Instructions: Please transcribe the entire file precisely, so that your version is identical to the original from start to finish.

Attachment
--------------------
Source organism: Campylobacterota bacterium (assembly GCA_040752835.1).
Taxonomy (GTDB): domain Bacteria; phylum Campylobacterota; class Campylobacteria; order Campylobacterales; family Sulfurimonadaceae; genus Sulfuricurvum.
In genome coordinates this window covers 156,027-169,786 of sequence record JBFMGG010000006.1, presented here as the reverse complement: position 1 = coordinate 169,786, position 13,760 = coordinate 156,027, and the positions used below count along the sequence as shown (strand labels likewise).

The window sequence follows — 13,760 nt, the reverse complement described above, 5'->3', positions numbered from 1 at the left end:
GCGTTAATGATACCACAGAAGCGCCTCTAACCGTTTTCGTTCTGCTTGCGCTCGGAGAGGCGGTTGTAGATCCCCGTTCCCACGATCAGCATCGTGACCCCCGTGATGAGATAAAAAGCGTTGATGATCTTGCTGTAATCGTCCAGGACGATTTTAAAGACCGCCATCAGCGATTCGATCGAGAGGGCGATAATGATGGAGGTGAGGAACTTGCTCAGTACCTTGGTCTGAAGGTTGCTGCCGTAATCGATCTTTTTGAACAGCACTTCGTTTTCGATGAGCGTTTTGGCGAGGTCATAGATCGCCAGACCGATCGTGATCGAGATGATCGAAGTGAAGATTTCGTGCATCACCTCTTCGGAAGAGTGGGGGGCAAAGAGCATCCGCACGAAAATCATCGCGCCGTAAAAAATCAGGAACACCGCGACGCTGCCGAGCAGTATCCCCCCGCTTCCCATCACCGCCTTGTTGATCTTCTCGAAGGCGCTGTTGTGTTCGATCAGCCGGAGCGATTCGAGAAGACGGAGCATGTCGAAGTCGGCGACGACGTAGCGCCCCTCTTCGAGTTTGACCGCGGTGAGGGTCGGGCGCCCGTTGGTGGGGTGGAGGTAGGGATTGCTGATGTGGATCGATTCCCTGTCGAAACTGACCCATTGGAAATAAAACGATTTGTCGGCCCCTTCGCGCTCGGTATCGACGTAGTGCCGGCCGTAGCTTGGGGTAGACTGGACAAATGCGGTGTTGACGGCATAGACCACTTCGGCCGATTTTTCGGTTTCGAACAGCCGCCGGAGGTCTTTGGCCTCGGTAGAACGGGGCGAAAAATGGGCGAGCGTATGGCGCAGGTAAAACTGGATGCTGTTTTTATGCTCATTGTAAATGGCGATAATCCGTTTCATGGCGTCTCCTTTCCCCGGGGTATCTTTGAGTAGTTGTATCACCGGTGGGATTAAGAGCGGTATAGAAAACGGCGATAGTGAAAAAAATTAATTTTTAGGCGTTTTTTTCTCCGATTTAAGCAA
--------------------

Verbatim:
Source organism: Campylobacterota bacterium (assembly GCA_040752835.1).
Taxonomy (GTDB): domain Bacteria; phylum Campylobacterota; class Campylobacteria; order Campylobacterales; family Sulfurimonadaceae; genus Sulfuricurvum.
In genome coordinates this window covers 156,027-169,786 of sequence record JBFMGG010000006.1, presented here as the reverse complement: position 1 = coordinate 169,786, position 13,760 = coordinate 156,027, and the positions used below count along the sequence as shown (strand labels likewise).

The window sequence follows — 13,760 nt, the reverse complement described above, 5'->3', positions numbered from 1 at the left end:
GCGTTAATGATACCACAGAAGCGCCTCTAACCGTTTTCGTTCTGCTTGCGCTCGGAGAGGCGGTTGTAGATCCCCGTTCCCACGATCAGCATCGTGACCCCCGTGATGAGATAAAAAGCGTTGATGATCTTGCTGTAATCGTCCAGGACGATTTTAAAGACCGCCATCAGCGATTCGATCGAGAGGGCGATAATGATGGAGGTGAGGAACTTGCTCAGTACCTTGGTCTGAAGGTTGCTGCCGTAATCGATCTTTTTGAACAGCACTTCGTTTTCGATGAGCGTTTTGGCGAGGTCATAGATCGCCAGACCGATCGTGATCGAGATGATCGAAGTGAAGATTTCGTGCATCACCTCTTCGGAAGAGTGGGGGGCAAAGAGCATCCGCACGAAAATCATCGCGCCGTAAAAAATCAGGAACACCGCGACGCTGCCGAGCAGTATCCCCCCGCTTCCCATCACCGCCTTGTTGATCTTCTCGAAGGCGCTGTTGTGTTCGATCAGCCGGAGCGATTCGAGAAGACGGAGCATGTCGAAGTCGGCGACGACGTAGCGCCCCTCTTCGAGTTTGACCGCGGTGAGGGTCGGGCGCCCGTTGGTGGGGTGGAGGTAGGGATTGCTGATGTGGATCGATTCCCTGTCGAAACTGACCCATTGGAAATAAAACGATTTGTCGGCCCCTTCGCGCTCGGTATCGACGTAGTGCCGGCCGTAGCTTGGGGTAGACTGGACAAATGCGGTGTTGACGGCATAGACCACTTCGGCCGATTTTTCGGTTTCGAACAGCCGCCGGAGGTCTTTGGCCTCGGTAGAACGGGGCGAAAAATGGGCGAGCGTATGGCGCAGGTAAAACTGGATGCTGTTTTTATGCTCATTGTAAATGGCGATAATCCGTTTCATGGCGTCTCCTTTCCCCGGGGTATCTTTGAGTAGTTGTATCACCGGTGGGATTAAGAGCGGTATAGAAAACGGCGATAGTGAAAAAAATTAATTTTTAGGCGTTTTTTTCTCCGATTTAAGCAA